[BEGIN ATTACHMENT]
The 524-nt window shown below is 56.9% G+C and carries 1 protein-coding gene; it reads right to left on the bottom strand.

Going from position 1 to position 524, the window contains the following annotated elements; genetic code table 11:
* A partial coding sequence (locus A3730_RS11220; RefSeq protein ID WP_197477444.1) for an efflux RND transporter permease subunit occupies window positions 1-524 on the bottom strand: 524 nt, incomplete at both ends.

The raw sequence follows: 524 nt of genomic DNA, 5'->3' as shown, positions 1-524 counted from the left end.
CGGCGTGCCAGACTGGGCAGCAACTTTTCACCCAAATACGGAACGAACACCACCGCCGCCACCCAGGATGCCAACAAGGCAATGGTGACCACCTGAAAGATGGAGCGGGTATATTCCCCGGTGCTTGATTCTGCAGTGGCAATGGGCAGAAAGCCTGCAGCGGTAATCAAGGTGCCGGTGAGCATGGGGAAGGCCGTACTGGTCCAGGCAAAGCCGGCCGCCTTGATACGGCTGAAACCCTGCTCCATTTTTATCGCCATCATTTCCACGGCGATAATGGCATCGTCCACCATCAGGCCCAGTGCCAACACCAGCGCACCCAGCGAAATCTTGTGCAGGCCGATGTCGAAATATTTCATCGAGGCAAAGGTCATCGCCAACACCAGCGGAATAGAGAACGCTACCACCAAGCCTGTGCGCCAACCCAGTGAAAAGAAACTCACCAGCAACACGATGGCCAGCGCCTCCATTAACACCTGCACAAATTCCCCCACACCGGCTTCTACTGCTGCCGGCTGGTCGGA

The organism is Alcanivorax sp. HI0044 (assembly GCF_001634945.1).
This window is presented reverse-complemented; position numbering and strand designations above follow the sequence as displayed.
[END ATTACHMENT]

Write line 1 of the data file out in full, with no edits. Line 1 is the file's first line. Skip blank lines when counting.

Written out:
The 524-nt window shown below is 56.9% G+C and carries 1 protein-coding gene; it reads right to left on the bottom strand.